A lot of the Londoners tonight may be suffering from slight deja-vu, as Swedes Grave step onto exactly the same stage, as exactly the same band, as they did almost a year ago. Despite this, the old school legends prove they can still outdo themselves as this year’s onslaught is much livelier than its predecessor.  Front man Ola seems in a more comfortable zone as the rest of the band march around the small stage and new ammunition in the form of recent album ‘Endless Procession of Souls’ increases the grit. The new album proves that the band still kill the old way, as tracks like ‘Passion of the Weak’ receive as good a reaction as classics from the ‘Hating Life’ album and then some. The band leave the stage without playing favourite ‘Into The Grave’, making for a very obvious encore, however due to an unfortunate delayed start, Grave are still on stage as many start to leave as not to get stranded in Camden town. Nonetheless, whether you leave half way through or stay until the band has left the venue, you will not be disappointed by the invincible live show that is Grave’s.

Reviewed by Lily Randall 

Check out, where this has been published

Demonic Resurrection feature

It’s taken several attempts but Indian death metallers Demonic Resurrection have finally landed on our shores and what better debut appearance to have than at Bloodstock Festival. After the success of 2010’s ‘The Return to Darkness’ and a Metal Hammer gong under their belts, Lily Randall spoke to frontman Sahil ‘Demonstealer’ Makhija about Mumbai, metal and meat.

It may have taken over ten years for Demonic Resurrection to get to where they are but it seemed as though everything happened so suddenly. After their release of their third full-length ‘The Return to Darkness’, the band were a part of the prestigious Candlelight records and able to finally tour outside of India. After successful sets at Brutal Assault and Inferno Festival in 2010, Sahil was later informed his death metal five piece had won Best Global Act at the Golden Gods awards, something Demonic Resurrection were not expecting.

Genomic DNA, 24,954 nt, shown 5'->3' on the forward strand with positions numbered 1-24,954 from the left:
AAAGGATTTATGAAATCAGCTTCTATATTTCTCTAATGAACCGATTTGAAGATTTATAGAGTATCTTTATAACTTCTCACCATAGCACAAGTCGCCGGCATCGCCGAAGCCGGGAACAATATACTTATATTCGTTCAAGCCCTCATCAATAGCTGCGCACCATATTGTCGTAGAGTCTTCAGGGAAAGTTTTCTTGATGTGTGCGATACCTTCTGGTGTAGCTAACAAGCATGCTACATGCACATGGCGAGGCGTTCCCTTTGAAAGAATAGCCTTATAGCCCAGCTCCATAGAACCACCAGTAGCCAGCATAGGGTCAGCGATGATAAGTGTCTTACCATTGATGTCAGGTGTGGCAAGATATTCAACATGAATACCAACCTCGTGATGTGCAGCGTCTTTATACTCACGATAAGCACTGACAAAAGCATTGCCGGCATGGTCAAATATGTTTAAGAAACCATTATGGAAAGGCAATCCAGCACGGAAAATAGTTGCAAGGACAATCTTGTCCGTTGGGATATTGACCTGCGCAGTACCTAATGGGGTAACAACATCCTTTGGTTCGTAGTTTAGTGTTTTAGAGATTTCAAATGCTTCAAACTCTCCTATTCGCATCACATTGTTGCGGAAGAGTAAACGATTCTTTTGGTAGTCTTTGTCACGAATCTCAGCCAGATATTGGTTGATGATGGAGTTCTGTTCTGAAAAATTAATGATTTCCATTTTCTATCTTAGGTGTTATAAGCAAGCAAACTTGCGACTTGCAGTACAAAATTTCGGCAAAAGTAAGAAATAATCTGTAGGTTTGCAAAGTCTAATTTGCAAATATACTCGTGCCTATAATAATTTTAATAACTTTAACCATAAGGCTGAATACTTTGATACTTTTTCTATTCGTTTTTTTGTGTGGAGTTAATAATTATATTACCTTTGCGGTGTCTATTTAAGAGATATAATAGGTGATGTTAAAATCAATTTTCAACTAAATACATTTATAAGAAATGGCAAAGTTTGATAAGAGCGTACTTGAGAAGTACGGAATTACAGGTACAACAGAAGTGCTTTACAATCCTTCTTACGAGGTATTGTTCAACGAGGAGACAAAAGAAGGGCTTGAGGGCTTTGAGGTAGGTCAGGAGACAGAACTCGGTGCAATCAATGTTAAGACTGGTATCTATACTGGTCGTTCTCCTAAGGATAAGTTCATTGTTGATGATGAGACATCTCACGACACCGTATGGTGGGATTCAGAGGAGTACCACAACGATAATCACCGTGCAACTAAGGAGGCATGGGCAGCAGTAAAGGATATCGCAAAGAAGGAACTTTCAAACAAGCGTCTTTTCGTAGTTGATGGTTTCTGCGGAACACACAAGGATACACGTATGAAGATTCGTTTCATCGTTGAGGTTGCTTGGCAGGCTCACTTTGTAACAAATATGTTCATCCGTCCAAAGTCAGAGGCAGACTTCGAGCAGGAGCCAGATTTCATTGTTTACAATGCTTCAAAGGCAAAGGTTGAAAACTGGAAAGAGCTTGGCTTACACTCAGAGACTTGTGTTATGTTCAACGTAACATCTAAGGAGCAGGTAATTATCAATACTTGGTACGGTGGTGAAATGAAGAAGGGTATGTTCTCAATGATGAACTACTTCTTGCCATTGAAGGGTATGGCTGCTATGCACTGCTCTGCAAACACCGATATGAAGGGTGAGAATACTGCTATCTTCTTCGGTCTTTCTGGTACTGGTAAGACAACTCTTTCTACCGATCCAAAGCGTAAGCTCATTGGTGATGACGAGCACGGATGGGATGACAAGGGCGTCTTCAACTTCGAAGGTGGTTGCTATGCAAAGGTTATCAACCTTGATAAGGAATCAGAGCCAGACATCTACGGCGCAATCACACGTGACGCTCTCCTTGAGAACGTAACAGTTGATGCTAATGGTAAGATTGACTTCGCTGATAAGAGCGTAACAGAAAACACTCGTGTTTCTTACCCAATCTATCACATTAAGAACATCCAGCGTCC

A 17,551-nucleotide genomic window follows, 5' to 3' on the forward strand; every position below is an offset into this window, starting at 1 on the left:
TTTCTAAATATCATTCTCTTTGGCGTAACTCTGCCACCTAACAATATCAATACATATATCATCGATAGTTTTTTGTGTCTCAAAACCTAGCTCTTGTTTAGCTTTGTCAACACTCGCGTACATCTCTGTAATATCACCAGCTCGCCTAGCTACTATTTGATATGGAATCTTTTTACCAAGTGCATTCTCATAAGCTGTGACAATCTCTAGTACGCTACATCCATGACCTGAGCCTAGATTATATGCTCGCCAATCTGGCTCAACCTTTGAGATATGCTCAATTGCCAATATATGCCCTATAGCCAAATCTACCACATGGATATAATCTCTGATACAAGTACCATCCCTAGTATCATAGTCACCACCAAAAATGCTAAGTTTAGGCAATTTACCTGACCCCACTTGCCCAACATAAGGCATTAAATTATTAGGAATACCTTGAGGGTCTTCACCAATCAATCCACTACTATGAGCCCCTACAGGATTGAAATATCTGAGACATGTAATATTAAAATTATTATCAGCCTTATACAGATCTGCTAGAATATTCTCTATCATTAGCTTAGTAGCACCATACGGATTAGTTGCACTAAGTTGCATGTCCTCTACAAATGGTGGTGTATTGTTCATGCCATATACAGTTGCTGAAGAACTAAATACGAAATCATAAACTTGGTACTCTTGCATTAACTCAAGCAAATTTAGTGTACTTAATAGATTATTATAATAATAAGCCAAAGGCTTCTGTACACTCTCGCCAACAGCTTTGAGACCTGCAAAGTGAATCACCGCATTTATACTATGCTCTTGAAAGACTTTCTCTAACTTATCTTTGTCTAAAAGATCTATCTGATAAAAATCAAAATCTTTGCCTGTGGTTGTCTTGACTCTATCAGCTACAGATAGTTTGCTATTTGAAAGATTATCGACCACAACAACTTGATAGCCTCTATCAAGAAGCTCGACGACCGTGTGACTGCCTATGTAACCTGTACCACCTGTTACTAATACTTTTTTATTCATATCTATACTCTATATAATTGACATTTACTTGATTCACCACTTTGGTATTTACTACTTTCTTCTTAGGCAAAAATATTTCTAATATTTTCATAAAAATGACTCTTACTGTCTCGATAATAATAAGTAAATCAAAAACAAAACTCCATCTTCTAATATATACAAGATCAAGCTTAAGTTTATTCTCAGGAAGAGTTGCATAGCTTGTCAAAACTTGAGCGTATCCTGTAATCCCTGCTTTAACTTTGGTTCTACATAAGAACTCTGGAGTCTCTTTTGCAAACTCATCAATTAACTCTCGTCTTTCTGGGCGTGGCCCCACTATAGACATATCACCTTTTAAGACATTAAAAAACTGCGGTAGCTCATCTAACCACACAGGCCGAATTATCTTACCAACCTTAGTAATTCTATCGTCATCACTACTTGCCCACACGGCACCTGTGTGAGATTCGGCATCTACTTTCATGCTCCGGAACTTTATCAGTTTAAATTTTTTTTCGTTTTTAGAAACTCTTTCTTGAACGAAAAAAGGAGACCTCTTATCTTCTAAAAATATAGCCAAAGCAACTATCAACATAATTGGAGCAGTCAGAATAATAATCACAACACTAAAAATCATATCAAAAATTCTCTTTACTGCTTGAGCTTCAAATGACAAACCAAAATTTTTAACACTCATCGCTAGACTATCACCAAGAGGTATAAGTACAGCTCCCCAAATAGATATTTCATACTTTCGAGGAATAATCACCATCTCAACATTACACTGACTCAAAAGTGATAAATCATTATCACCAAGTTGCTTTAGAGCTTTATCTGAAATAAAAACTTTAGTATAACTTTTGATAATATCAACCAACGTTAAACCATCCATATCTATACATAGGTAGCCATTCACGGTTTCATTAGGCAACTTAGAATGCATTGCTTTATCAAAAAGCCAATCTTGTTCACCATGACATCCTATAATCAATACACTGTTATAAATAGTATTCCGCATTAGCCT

“We were actually called by a friend of ours who said ‘come and meet us here’. He’s actually one of the most influential promoters in India, he does a lot of conventions and stuff like that and he had been working with Metal Hammer for something”, Sahil recalls. “He said ‘look guys you’re going to win this award, you can’t tell anyone, go book your flights to England you’re going in ten days’. So the British council was very helpful, they helped us get our Visas and we were just like you’ve gotta be shitting me, this is not real! It was crazy seeing people like Machine Head and Vinnie Paul and Abbath! You dream of this.”

After having to pull out of 2011’s Sonisphere due to Visa issues, the DR are finally here at Bloodstock and playing the SOPHIE tent later on in the day. Demonstealer explains how happy they are to be here and that he “cannot contain his excitement”, as later on they will play to a rammed tent and showcasing their death metal with symphonic tinges. “You’ll see five blokes from India, nothing too fancy, but you’re going to see us play our heart out,” beams Sahil.

It’s not often you hear about bands from the East managing to break out to the masses but this in no way means the scene in India is non-existent. With the likes of Metallica, Machine Head, Opeth and Lamb of God touring over there lately, the metal community is growing. Religion and culture doesn’t seem to cause a collision either and Demonstealer believes it’s because the community is small enough to not get noticed. “I think in India, the metal scene is small compared to the other shit that goes on in our country so nobody really cares, so actually it doesn’t get much shit. It’s only when something could become a multimillion dollar industry that the government and officials would really start to care.” He explains that festivals can cause problems as well, “I mean, we’ve had a few problems but that’s mostly because everything is still very focused on the cities in India. We don’t have a concept of camping and things like that so festivals are still held in the main cities. We have sound curfews because of it but hey, so does London, so I guess we just have to move it outside.”